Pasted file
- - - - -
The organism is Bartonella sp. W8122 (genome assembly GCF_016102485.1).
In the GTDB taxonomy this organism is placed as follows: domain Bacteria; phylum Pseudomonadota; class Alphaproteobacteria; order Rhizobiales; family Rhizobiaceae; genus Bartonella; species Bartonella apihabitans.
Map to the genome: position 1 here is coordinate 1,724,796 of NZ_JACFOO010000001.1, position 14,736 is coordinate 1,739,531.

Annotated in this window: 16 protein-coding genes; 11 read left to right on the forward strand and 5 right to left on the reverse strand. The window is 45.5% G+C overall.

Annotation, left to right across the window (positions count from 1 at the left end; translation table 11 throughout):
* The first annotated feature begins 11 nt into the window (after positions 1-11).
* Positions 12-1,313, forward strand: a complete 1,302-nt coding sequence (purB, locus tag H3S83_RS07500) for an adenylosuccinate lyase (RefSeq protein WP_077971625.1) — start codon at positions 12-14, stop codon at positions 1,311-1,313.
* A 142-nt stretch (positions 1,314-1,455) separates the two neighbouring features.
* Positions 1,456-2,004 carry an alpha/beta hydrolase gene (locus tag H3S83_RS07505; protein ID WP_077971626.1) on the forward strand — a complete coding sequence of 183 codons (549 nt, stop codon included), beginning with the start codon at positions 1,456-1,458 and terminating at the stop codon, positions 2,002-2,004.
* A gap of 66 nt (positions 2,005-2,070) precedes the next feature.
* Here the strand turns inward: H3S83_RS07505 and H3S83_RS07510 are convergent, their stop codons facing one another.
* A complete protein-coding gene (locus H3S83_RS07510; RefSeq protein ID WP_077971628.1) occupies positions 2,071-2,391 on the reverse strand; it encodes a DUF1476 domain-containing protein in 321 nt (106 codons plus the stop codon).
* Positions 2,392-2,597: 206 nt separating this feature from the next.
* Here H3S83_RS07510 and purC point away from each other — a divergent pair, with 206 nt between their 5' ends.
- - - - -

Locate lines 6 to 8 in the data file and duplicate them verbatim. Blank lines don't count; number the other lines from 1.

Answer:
* The first annotated feature begins 11 nt into the window (after positions 1-11).
* Positions 12-1,313, forward strand: a complete 1,302-nt coding sequence (purB, locus tag H3S83_RS07500) for an adenylosuccinate lyase (RefSeq protein WP_077971625.1) — start codon at positions 12-14, stop codon at positions 1,311-1,313.
* A 142-nt stretch (positions 1,314-1,455) separates the two neighbouring features.